For a guy who hates pornography, Phil Burress seems to know an awful lot about it. In a September 24 story about his campaign to eliminate "adult" movies from hotels across America, USA Today reported: "Hotel room pay-per-view offerings have become more graphic in recent years, showing close-ups of all manner of sex acts, Burress says."
Apparently, keeping up with the latest porn offerings at local hotels is part of Burress' job as president of the Cincinnati-based Citizens for Community Values (CCV). Last summer three hotels in the Cincinnati area—a Travelodge and a Comfort Suites in Newport, Kentucky, and a Marriott in Mason, Ohio—pulled their X-rated fare after Burress' group convinced local prosecutors to threaten them with obscenity charges. Now CCV and other anti-porn groups want the U.S. Justice Department to intimidate hotels across the country into following suit.
It's not clear that prosecutors would win such cases, even in Cincinnati. In 2001 Elyse Metcalf, the owner of a Cincinnati store that sells porn videos, was acquitted of obscenity charges, despite the city's reputedly conservative community standards. Last fall, on the other hand, a jury in the same county convicted Jennifer Dute, who offered porn videos starring herself for sale online, of pandering obscenity. Unlike Metcalf and Dute, few hotels will be willing to risk the negative publicity of a trial. As is often true with attempts to limit the availability of sexually explicit material, the hassle factor may be more important than the legal merits.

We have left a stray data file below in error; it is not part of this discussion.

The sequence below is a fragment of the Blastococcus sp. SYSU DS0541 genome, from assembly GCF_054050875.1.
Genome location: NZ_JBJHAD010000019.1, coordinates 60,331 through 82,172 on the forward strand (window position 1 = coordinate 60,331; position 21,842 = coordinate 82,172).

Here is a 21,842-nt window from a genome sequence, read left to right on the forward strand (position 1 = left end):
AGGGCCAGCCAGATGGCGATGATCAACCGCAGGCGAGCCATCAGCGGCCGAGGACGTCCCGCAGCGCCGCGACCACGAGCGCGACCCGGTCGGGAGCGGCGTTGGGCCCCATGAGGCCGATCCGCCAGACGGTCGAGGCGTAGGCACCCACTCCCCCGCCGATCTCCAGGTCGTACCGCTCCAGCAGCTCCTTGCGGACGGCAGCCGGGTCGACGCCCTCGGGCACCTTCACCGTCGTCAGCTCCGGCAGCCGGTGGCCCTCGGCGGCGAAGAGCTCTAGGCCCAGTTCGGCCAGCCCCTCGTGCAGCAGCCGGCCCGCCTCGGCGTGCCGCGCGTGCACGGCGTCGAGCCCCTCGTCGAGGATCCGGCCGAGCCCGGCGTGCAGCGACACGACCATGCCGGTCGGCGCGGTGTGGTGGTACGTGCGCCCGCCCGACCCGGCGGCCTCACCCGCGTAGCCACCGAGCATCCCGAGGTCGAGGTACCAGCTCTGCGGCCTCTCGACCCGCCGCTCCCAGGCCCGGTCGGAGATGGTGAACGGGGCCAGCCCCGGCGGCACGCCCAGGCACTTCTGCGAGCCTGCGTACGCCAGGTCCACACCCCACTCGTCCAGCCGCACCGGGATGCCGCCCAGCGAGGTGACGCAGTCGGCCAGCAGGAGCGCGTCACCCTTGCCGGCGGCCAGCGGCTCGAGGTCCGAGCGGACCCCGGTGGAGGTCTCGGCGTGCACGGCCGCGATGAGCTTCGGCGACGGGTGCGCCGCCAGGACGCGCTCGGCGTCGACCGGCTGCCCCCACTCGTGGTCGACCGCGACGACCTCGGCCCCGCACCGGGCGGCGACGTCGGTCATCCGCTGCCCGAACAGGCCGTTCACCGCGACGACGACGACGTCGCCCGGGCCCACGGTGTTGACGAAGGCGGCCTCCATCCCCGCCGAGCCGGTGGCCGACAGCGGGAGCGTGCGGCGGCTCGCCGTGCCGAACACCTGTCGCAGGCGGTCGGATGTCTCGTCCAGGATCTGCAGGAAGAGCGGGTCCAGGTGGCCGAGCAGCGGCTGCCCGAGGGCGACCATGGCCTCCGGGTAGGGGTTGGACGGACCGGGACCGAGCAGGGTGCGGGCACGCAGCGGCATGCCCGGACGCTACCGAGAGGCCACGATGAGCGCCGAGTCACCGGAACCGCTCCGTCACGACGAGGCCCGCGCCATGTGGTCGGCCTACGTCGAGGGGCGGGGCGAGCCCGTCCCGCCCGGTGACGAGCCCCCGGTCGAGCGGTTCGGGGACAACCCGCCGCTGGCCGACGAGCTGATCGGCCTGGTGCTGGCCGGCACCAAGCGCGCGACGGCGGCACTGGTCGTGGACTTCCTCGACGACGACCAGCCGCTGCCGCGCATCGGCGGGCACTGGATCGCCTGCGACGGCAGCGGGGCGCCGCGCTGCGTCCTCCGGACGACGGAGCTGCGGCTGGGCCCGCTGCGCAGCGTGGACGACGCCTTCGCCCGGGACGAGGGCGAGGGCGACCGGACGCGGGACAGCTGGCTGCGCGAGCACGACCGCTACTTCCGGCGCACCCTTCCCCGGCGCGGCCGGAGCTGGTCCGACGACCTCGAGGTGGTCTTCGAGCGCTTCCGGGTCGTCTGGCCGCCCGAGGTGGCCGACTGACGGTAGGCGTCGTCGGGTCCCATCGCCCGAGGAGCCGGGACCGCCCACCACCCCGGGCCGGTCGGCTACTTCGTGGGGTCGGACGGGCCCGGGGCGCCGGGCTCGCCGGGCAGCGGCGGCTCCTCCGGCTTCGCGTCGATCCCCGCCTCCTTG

"We're going to put on a full-court press," Burress told USA Today, "to educate people that hotels are distributing hard-core pornography." The secret may be out. According to Cabil Corp., which provides billing services for in-room entertainment, porn typically accounts for 50 percent or more of a hotel's pay-per-view sales, bringing in something like half a billion dollars a year in the U.S.